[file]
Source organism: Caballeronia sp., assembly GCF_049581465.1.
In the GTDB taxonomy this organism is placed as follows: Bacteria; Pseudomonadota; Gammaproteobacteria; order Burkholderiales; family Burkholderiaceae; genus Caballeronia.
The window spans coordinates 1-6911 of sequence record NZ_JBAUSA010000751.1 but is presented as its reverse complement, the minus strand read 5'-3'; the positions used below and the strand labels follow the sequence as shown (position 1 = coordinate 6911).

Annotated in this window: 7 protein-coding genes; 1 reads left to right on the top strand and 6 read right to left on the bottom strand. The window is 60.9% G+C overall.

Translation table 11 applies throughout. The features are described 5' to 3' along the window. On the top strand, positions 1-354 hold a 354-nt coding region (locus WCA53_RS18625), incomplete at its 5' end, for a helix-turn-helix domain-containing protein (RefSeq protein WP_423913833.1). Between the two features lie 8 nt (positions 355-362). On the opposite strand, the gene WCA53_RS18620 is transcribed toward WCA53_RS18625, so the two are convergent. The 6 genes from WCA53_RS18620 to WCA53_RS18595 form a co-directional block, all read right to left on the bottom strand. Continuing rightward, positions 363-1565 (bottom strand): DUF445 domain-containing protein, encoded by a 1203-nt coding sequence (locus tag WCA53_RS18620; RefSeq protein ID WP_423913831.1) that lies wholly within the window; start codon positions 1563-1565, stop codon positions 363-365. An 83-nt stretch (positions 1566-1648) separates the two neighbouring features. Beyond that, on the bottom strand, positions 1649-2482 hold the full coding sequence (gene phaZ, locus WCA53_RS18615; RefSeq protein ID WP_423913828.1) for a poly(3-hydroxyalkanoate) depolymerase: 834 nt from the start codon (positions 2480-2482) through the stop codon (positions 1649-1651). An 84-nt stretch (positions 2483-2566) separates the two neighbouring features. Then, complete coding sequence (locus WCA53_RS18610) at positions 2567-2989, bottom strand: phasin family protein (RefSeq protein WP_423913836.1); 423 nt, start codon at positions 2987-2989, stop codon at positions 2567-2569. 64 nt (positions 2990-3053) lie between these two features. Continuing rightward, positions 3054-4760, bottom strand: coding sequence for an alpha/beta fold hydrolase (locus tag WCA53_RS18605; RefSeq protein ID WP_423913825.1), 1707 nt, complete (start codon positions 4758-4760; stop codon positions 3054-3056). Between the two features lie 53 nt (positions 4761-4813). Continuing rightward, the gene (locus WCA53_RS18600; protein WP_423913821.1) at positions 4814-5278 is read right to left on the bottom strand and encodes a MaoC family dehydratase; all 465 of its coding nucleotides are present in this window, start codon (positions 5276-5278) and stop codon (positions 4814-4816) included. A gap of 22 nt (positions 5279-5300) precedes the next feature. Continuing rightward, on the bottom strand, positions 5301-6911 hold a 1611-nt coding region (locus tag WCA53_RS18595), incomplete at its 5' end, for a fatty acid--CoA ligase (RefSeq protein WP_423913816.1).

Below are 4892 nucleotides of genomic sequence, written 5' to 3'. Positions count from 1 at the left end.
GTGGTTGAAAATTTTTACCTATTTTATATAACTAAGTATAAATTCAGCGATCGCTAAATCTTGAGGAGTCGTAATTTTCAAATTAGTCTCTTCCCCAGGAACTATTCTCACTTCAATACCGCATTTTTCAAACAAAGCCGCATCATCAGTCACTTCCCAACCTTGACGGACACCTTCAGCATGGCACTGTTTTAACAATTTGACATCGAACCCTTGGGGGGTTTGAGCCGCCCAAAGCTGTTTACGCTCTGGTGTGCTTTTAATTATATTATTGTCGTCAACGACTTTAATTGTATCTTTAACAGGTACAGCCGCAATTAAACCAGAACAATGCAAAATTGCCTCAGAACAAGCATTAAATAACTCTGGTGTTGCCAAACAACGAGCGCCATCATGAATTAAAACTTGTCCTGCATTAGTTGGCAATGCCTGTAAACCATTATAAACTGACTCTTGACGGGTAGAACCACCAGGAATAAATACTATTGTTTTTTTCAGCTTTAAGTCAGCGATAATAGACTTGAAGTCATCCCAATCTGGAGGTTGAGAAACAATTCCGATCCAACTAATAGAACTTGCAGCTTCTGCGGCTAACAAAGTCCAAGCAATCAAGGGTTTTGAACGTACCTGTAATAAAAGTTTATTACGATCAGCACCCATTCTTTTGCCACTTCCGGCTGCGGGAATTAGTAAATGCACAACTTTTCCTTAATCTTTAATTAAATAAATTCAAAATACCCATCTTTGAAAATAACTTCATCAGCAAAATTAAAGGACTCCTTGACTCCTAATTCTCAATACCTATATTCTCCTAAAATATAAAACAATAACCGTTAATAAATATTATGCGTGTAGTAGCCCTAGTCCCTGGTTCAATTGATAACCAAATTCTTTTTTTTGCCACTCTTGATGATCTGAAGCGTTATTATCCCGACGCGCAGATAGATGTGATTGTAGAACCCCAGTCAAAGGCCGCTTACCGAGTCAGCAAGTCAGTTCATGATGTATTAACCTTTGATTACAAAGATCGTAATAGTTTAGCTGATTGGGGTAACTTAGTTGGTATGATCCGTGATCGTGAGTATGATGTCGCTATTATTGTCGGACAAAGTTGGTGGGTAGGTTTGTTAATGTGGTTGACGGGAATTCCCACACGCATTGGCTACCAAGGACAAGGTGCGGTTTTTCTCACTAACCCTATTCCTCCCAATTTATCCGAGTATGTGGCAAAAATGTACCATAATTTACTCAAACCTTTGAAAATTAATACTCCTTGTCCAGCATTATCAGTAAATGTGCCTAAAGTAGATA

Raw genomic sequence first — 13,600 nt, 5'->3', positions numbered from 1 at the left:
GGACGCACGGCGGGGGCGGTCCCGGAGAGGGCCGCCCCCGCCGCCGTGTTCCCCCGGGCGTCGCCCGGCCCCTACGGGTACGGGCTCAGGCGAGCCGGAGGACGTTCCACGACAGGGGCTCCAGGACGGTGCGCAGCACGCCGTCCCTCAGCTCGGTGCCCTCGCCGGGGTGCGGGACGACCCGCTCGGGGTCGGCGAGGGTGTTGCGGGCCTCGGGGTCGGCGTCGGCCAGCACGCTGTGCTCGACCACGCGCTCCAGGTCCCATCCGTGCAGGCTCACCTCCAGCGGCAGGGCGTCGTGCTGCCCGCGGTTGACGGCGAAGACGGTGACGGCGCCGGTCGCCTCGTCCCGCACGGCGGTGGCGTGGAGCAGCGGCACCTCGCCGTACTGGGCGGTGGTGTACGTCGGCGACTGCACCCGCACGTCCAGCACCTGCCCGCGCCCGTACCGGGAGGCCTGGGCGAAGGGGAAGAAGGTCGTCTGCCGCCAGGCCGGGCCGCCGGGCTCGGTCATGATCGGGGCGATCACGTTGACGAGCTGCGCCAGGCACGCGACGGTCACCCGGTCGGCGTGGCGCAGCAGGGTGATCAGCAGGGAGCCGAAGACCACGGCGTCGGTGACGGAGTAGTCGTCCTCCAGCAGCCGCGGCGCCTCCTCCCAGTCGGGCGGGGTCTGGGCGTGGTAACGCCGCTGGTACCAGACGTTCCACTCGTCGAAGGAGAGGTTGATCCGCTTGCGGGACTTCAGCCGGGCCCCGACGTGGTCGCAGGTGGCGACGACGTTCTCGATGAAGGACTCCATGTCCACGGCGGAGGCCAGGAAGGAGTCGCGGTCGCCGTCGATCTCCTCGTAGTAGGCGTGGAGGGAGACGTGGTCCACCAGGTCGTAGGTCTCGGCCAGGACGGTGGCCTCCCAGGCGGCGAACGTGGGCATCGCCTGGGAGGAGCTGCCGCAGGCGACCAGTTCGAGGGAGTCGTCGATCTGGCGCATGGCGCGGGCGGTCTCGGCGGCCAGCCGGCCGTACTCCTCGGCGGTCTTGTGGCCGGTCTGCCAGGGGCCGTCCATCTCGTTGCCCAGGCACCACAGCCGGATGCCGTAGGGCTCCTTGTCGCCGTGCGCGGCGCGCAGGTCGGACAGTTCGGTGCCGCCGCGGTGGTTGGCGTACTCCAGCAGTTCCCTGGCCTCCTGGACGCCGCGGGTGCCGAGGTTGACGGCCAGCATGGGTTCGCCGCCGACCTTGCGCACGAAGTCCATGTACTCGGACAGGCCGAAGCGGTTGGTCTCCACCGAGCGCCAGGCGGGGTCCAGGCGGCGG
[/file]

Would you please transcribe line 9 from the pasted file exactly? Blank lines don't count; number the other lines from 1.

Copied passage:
GGACGCACGGCGGGGGCGGTCCCGGAGAGGGCCGCCCCCGCCGCCGTGTTCCCCCGGGCGTCGCCCGGCCCCTACGGGTACGGGCTCAGGCGAGCCGGAGGACGTTCCACGACAGGGGCTCCAGGACGGTGCGCAGCACGCCGTCCCTCAGCTCGGTGCCCTCGCCGGGGTGCGGGACGACCCGCTCGGGGTCGGCGAGGGTGTTGCGGGCCTCGGGGTCGGCGTCGGCCAGCACGCTGTGCTCGACCACGCGCTCCAGGTCCCATCCGTGCAGGCTCACCTCCAGCGGCAGGGCGTCGTGCTGCCCGCGGTTGACGGCGAAGACGGTGACGGCGCCGGTCGCCTCGTCCCGCACGGCGGTGGCGTGGAGCAGCGGCACCTCGCCGTACTGGGCGGTGGTGTACGTCGGCGACTGCACCCGCACGTCCAGCACCTGCCCGCGCCCGTACCGGGAGGCCTGGGCGAAGGGGAAGAAGGTCGTCTGCCGCCAGGCCGGGCCGCCGGGCTCGGTCATGATCGGGGCGATCACGTTGACGAGCTGCGCCAGGCACGCGACGGTCACCCGGTCGGCGTGGCGCAGCAGGGTGATCAGCAGGGAGCCGAAGACCACGGCGTCGGTGACGGAGTAGTCGTCCTCCAGCAGCCGCGGCGCCTCCTCCCAGTCGGGCGGGGTCTGGGCGTGGTAACGCCGCTGGTACCAGACGTTCCACTCGTCGAAGGAGAGGTTGATCCGCTTGCGGGACTTCAGCCGGGCCCCGACGTGGTCGCAGGTGGCGACGACGTTCTCGATGAAGGACTCCATGTCCACGGCGGAGGCCAGGAAGGAGTCGCGGTCGCCGTCGATCTCCTCGTAGTAGGCGTGGAGGGAGACGTGGTCCACCAGGTCGTAGGTCTCGGCCAGGACGGTGGCCTCCCAGGCGGCGAACGTGGGCATCGCCTGGGAGGAGCTGCCGCAGGCGACCAGTTCGAGGGAGTCGTCGATCTGGCGCATGGCGCGGGCGGTCTCGGCGGCCAGCCGGCCGTACTCCTCGGCGGTCTTGTGGCCGGTCTGCCAGGGGCCGTCCATCTCGTTGCCCAGGCACCACAGCCGGATGCCGTAGGGCTCCTTGTCGCCGTGCGCGGCGCGCAGGTCGGACAGTTCGGTGCCGCCGCGGTGGTTGGCGTACTCCAGCAGTTCCCTGGCCTCCTGGACGCCGCGGGTGCCGAGGTTGACGGCCAGCATGGGTTCGCCGCCGACCTTGCGCACGAAGTCCATGTACTCGGACAGGCCGAAGCGGTTGGTCTCCACCGAGCGCCAGGCGGGGTCCAGGCGGCGG